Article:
16. The Bee just posted that the vote has been pushed back because they cannot finalize the agreement by 6:00 PM today. http://www.sacbee.com/2014/05/03/6375700/arena-agreement-not-finalized.html

  17. I’m amazed you guys in Sacramento make a profit on your city-owned downtown parking. Seattle can’t even manage that.
    http://seattletimes.com/html/localnews/2020288718_parkinggaragexml.html

  18. “Sacramento can’t afford an NBA franchise.”

    I didn’t realize they were buying one.

  19. ChefJoe,

    I would not call the $9 million profit. The city code allows revenue from off-street parking to be redirected to something besides parking operations. Because this redirection is allowed, it is done and now the general fund relies on that revenue. That does not mean that the revenue from the other sources are enough to cover expenses. In fact, they are adding parking meters, increasing meter rates, and extending hours and enforcement for on-street to meet those expenses.

  20. RA, I don’t think that is quite right. Parking meter revenues cannot go to the general fund. Off street revenues can, but not on street.

  21. I didn’t meant that they were using on-street parking for the general fund. They are increasing parking meter rates, extending hours where payment into the meter is required, and expanding enforcement – the “other sources” – to meet the expenses for operation and maintenance of the parking. The $9 million is not profit that is not needed to parking expenses but an allowed redirection that they are taking advantage of.

  22. They have to show, though, that actual parking expenses are going up in order to make changes like that.

  23. They have shown a deficit in the operations and maintenance justifying the increases, including all of the new “smart” meters they are installing that will notify enforcement when they expire.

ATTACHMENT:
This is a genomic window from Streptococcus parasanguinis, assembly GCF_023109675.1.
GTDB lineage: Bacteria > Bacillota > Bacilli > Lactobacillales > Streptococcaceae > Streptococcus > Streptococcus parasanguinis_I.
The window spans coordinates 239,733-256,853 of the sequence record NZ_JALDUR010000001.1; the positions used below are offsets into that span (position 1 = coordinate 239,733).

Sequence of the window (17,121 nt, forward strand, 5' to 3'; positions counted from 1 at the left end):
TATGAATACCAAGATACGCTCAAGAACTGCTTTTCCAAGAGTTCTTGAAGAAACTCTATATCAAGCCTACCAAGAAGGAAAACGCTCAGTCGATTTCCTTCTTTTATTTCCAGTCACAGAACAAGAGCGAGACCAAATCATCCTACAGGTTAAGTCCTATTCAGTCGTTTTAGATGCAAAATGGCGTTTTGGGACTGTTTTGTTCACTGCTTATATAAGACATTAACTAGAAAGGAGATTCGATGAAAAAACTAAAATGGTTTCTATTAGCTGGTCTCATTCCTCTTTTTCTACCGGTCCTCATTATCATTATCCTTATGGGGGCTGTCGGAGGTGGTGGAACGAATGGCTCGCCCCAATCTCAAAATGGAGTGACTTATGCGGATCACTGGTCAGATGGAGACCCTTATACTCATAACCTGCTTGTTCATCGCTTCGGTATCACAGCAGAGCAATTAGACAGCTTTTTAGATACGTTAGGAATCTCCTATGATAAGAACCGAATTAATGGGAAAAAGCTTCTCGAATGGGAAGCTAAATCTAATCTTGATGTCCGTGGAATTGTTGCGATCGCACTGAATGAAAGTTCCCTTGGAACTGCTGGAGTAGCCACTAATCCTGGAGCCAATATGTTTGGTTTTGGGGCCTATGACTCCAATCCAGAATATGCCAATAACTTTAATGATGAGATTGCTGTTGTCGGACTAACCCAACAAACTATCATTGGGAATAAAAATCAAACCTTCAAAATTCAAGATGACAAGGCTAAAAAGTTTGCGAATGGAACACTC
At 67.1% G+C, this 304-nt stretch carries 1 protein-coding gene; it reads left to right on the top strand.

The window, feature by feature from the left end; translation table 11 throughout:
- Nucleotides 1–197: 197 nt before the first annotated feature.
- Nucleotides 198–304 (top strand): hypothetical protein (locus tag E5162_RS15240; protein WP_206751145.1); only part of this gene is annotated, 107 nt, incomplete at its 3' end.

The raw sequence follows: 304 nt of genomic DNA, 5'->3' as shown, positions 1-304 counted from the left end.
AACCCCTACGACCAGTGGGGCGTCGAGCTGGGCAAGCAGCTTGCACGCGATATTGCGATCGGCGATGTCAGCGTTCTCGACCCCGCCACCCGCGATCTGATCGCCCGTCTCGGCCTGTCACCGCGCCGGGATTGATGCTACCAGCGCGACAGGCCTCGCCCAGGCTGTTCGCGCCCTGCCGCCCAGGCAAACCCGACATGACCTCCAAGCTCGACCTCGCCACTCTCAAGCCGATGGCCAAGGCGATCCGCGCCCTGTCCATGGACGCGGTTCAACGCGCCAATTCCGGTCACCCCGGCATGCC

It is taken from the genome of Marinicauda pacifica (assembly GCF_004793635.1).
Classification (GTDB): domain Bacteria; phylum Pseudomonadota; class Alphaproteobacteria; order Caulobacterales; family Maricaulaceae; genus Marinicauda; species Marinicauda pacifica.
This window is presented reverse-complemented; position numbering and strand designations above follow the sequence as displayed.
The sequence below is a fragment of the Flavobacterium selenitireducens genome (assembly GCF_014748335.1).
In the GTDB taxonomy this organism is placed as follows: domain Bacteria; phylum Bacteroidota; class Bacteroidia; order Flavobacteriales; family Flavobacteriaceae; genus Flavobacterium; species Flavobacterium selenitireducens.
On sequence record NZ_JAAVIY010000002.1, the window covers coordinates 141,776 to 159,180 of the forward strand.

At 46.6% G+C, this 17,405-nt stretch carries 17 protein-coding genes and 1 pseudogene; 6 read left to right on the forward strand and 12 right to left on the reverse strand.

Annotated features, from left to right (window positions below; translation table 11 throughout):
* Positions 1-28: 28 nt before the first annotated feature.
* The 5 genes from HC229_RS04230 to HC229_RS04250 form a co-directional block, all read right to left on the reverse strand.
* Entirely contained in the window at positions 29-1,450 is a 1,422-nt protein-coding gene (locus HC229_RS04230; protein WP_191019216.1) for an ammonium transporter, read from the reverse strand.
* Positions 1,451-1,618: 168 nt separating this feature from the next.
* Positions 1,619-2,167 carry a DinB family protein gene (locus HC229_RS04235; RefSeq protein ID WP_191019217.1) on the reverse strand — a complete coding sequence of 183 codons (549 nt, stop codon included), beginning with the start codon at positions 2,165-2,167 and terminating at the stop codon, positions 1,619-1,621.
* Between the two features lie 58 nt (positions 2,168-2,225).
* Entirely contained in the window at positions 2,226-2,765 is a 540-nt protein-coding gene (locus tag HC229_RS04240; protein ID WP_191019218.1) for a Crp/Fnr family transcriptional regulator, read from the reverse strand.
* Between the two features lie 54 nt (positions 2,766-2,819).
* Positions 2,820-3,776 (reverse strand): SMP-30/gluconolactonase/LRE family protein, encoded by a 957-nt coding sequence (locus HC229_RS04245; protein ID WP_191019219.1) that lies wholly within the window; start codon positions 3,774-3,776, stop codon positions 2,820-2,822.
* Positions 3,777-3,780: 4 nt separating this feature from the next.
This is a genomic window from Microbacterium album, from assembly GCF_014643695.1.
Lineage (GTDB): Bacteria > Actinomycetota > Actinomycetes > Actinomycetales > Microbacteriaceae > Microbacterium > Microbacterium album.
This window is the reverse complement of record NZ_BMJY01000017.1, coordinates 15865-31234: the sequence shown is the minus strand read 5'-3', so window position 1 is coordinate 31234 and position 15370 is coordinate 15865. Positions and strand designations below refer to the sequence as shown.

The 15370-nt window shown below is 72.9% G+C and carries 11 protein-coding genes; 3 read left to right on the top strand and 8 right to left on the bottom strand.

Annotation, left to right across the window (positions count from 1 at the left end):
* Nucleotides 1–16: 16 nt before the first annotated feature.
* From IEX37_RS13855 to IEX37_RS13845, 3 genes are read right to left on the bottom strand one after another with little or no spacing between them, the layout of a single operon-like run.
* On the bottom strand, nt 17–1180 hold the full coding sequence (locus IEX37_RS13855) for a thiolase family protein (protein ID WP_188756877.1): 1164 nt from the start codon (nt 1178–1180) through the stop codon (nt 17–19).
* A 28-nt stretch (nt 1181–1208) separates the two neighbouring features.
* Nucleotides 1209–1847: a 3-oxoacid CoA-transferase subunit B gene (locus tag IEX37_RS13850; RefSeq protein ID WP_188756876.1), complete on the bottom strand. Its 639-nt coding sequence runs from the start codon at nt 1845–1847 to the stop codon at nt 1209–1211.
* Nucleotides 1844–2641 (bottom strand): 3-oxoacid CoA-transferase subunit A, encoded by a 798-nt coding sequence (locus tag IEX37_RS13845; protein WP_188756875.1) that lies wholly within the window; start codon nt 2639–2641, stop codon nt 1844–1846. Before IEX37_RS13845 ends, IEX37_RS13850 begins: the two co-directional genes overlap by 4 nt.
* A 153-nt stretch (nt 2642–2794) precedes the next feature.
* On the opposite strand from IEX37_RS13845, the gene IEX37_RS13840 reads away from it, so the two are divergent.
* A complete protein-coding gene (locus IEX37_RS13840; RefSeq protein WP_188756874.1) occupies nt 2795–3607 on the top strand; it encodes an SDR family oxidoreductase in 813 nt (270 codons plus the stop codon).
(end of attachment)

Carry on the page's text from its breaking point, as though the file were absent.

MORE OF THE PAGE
24. I still think the amount of $31m is the cost to the city, if I knew more about accounting I would probably have a better explanation:

    $100m in your general fund, you take $9m (parking revenue) from it to pay a new debt of $22m.
    That costs you $9m.
    Now you have to pay the remaining new debt of $13m.
    That costs you $13m.
    Now you have to find money to bring your general fund back up to $100m
    That costs you $9m

    So yes, the new arena debt is $22m, but to keep your revenues whole and intact, as the city has pledged to do, will cost you $31m. That $9m hole you create in the general fund has to come from somewhere.

    I also want to echo other sentiments about where in the hell is all this new money supposed to come from?

  25. Let me try this one last time:

    You have $100 in your checking account, and $9 in your savings account.

    You write a check for $22, and help cover it by moving the $9 from your savings account to your checking.

    How much money have you just spent?

  26. The savings account analogy doesn’t work. The $9M is revenue currently used in the city general fund and Sacramento was promised that the $9M would be backfilled so it wouldn’t impact the city’s budget. So, the City would need to come up with $22M in debt repayment at $9M in backfill each year.

  27. In your scenario $22, but let me put it in Arena terms.

    You have $100 in your checking account, and $9 in your savings account but if you don’t keep $9 in your savings account you will receive a $100k fine (i.e. you have promised all along to backfill the general fund for the lost parking revenue, you are using to pay for your new arena).

    You write a check for $22, and help cover it by moving the $9 from your savings account to your checking.

    I have spent $22 at this point.

    But guess what I now need to find another $9 for my savings account so I don’t incur a $100k fine. How much has this whole thing cost me?

    $31

    Now we can argue about whether the city will be able to actually backfill the missing parking revenue or if they even care, but regardless this is what they have promised to do. They need $31 to keep everything revenue neutral.

  28. Then I have a solution: Backfill the $9m from the parking revenue with $9m from the general fund. The parking fund is now made whole, and the general fund is out $22m, minus the $9m it got from parking, plus the $9m it backfilled to parking. Thus: $22m owed.

    IT’S MAGIC!

  29. The thing is that the $9 million is part of the existing revenue stream. You theoretically will be getting that back every year anyways. So the new cost is still $22 million. The moving of existing money from one pocket to another doesn’t cost you anything. Now if you want to argue that giving away half the parking to the Kings is going to knock that down to $4.5 million and so new cost is actually $26.5 million then you will get no argument from me.

  30. Hiya Sacrmento…Colorado Springs here. We’re having a stadium rammed up our butts as well by our Strong Mayor Steve Bach and the big pockets Jenkins family. Keep up the good fight…we sure are going to.
    Take care
    BOHICA…in CS.